We did not take into account in DeLuca the consideration regarding the illegal manner of sentencing that the Fourth and Fifth Circuits found dispositive, i.e., that the petitioner should have the opportunity to present to the district court his contention that the original intent may have been to impose a sentence which would have included within the number of years given any mandatory special parole. We deem the possibility of error as to the length of sentence that was intended to be a fundamental defect cognizable under 28 U.S.C. § 2255.
Because the revised sentence was imposed in an illegal manner, petitioner should have the opportunity to have the sentence vacated and reimposed in his presence. We recognize that in this case, because the original sentencing judge is deceased, it will be difficult to argue about the judge's intent, but we will not foreclose petitioner from having that opportunity. Nevertheless, because the sentence is legal as it stands, we see no reason to vacate it. We will, however, remand so that the district court can set a date for resentencing at which McFayden may be present. At that time, the court may vacate the original sentence and impose a shorter term if McFayden shows convincingly that is consistent with the original intent.
In correspondence to this court, petitioner has suggested that he is reluctant to travel from Florida where he is currently working and participating in a "rational behavior training program," a weekly counselor interview, and regular urine testing.3 That decision is up to petitioner. Although sentencing in absentia should be reserved for extraordinary circumstances, under certain circumstances a defendant may waive his right to be present. See United States v. Brown, 456 F.2d 1112, 1113 (5th Cir. 1972); see also United States v. DeValle, 894 F.2d 133, 137-38 & n. 2 (5th Cir. 1990). Moreover, we are not directing the district court to resentence McFayden, but are merely remanding so that the district court can give McFayden the opportunity to be resentenced in his presence if he shows that a different sentence is appropriate. If McFayden chooses not to accept that opportunity after notification by the district court, the legal sentence, albeit imposed in McFayden's absence, may stand.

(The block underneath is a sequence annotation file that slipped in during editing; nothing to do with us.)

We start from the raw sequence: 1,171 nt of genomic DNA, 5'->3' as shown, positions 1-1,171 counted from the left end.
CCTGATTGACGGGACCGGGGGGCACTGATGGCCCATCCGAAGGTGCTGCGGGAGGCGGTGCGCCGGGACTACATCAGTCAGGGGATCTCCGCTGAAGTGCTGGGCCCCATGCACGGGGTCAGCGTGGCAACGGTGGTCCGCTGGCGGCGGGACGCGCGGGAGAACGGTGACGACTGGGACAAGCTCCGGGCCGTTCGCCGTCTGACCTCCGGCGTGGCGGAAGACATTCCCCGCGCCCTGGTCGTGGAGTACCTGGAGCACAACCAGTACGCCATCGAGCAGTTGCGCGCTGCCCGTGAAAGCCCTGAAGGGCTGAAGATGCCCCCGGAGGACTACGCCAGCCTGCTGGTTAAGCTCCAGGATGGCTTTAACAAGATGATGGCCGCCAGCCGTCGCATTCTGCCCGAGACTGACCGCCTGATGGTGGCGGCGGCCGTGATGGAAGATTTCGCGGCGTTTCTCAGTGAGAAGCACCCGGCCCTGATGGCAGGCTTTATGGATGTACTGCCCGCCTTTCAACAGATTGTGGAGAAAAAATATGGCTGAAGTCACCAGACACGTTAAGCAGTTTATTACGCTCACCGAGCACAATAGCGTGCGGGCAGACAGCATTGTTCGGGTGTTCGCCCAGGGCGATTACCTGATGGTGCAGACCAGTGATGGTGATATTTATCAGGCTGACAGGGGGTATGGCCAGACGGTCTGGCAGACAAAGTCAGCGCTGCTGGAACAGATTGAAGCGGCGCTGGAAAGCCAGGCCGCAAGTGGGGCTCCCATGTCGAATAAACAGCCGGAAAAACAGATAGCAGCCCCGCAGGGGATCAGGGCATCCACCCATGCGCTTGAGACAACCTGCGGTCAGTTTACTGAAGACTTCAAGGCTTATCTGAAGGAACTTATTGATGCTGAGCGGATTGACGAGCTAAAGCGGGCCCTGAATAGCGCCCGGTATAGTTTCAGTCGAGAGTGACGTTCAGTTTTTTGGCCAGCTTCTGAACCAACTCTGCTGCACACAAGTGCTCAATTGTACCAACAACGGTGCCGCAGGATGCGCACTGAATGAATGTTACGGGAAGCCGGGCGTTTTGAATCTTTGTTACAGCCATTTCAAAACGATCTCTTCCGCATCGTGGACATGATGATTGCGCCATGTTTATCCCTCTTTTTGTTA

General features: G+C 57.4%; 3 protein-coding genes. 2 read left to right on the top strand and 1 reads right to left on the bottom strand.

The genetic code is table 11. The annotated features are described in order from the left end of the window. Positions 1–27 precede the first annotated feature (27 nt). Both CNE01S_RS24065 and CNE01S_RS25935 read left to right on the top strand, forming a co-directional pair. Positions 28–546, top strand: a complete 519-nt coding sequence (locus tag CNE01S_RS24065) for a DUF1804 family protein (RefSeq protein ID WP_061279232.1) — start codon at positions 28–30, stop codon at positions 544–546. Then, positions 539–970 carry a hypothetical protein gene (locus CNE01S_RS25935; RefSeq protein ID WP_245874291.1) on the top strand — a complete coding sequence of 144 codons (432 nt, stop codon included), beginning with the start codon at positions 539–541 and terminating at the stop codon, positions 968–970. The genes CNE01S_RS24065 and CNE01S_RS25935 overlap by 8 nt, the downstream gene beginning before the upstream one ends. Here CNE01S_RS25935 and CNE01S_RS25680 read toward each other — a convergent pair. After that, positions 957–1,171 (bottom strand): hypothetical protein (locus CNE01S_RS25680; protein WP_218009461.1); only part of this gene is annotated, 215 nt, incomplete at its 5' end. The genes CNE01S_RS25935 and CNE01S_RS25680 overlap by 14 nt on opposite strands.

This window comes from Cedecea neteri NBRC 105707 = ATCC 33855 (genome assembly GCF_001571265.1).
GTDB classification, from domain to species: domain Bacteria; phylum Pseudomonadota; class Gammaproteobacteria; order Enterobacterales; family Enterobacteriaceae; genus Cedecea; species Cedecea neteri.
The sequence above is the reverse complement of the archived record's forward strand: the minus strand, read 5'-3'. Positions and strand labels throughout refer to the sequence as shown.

For the reasons set forth above, we will remand this matter to the district court for further proceedings in accordance with this opinion.4
C.A.V. is an abreviation for curia advisari vult, which Black's Law Dictionary defines as "the court will be advised."
McFayden filed a motion for reconsideration of that order on June 11, 1990. The district court denied that motion by order entered June 13, 1990. McFayden filed a notice of appeal from that order on June 22, 1990, which is pending before another panel of this court
McFayden wrote, inter alia, that requirement of "my presence in a courtroom in Northwestern Pennsylvania [would entail] consequently the loss of my job and the burden of travel and lodging expenses to and from there." Letter of May 18, 1990 to the court. Having chosen to maintain this action and appeal, McFayden cannot now complain about the burdens of success
Judge Hutchinson would affirm the district court's order because he believes the decision of this court in DeLuca is controlling on the issue of whether an accused's absence when a mandatory term of special parole is imposed is not a fundamental defect. United States v. DeLuca, 889 F.2d 503, 506 (3d Cir. 1989), cert. denied, --- U.S. ----, 110 S. Ct. 3222, 110 L. Ed. 2d 669 (1990). See also Bontkowski v. United States, 850 F.2d 306, 312 (7th Cir. 1988); United States v. Connolly, 618 F.2d 553 (9th Cir. 1980). Moreover, he believes that even if the sentencing defect is "fundamental" and so an express waiver of the right to be present at sentencing is required, this petitioner's stated reluctance to come to Pennsylvania for resentencing is conduct from which an express waiver could be inferred